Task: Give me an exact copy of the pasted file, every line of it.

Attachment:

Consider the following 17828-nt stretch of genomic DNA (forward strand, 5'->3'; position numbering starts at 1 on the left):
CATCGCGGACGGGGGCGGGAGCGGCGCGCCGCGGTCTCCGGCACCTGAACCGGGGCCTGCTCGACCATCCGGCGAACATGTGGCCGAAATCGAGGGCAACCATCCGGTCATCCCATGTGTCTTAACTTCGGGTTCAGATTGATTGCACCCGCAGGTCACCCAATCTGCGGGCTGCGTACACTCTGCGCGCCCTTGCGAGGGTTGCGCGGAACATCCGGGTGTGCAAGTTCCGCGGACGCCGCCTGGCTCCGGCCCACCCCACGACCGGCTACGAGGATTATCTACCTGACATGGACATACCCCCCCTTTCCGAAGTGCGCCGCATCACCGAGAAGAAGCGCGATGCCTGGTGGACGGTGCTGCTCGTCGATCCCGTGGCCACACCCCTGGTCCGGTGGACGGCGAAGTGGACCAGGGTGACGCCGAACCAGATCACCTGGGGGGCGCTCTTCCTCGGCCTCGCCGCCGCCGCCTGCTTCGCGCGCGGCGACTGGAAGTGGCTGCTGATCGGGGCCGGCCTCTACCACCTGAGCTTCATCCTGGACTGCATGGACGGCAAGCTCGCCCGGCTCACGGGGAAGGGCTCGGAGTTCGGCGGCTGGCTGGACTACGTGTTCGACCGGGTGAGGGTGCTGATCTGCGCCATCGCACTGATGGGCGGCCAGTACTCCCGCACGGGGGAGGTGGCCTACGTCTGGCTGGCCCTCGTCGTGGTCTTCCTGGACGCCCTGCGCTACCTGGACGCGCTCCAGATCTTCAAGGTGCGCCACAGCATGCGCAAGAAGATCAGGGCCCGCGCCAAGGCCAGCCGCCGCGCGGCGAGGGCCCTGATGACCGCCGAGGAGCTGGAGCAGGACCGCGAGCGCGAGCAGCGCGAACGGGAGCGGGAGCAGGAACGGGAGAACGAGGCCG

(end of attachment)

Consider the following 17828-nt stretch of genomic DNA (forward strand, 5'->3'; position numbering starts at 1 on the left):
CATCGCGGACGGGGGCGGGAGCGGCGCGCCGCGGTCTCCGGCACCTGAACCGGGGCCTGCTCGACCATCCGGCGAACATGTGGCCGAAATCGAGGGCAACCATCCGGTCATCCCATGTGTCTTAACTTCGGGTTCAGATTGATTGCACCCGCAGGTCACCCAATCTGCGGGCTGCGTACACTCTGCGCGCCCTTGCGAGGGTTGCGCGGAACATCCGGGTGTGCAAGTTCCGCGGACGCCGCCTGGCTCCGGCCCACCCCACGACCGGCTACGAGGATTATCTACCTGACATGGACATACCCCCCCTTTCCGAAGTGCGCCGCATCACCGAGAAGAAGCGCGATGCCTGGTGGACGGTGCTGCTCGTCGATCCCGTGGCCACACCCCTGGTCCGGTGGACGGCGAAGTGGACCAGGGTGACGCCGAACCAGATCACCTGGGGGGCGCTCTTCCTCGGCCTCGCCGCCGCCGCCTGCTTCGCGCGCGGCGACTGGAAGTGGCTGCTGATCGGGGCCGGCCTCTACCACCTGAGCTTCATCCTGGACTGCATGGACGGCAAGCTCGCCCGGCTCACGGGGAAGGGCTCGGAGTTCGGCGGCTGGCTGGACTACGTGTTCGACCGGGTGAGGGTGCTGATCTGCGCCATCGCACTGATGGGCGGCCAGTACTCCCGCACGGGGGAGGTGGCCTACGTCTGGCTGGCCCTCGTCGTGGTCTTCCTGGACGCCCTGCGCTACCTGGACGCGCTCCAGATCTTCAAGGTGCGCCACAGCATGCGCAAGAAGATCAGGGCCCGCGCCAAGGCCAGCCGCCGCGCGGCGAGGGCCCTGATGACCGCCGAGGAGCTGGAGCAGGACCGCGAGCGCGAGCAGCGCGAACGGGAGCGGGAGCAGGAACGGGAGAACGAGGCCG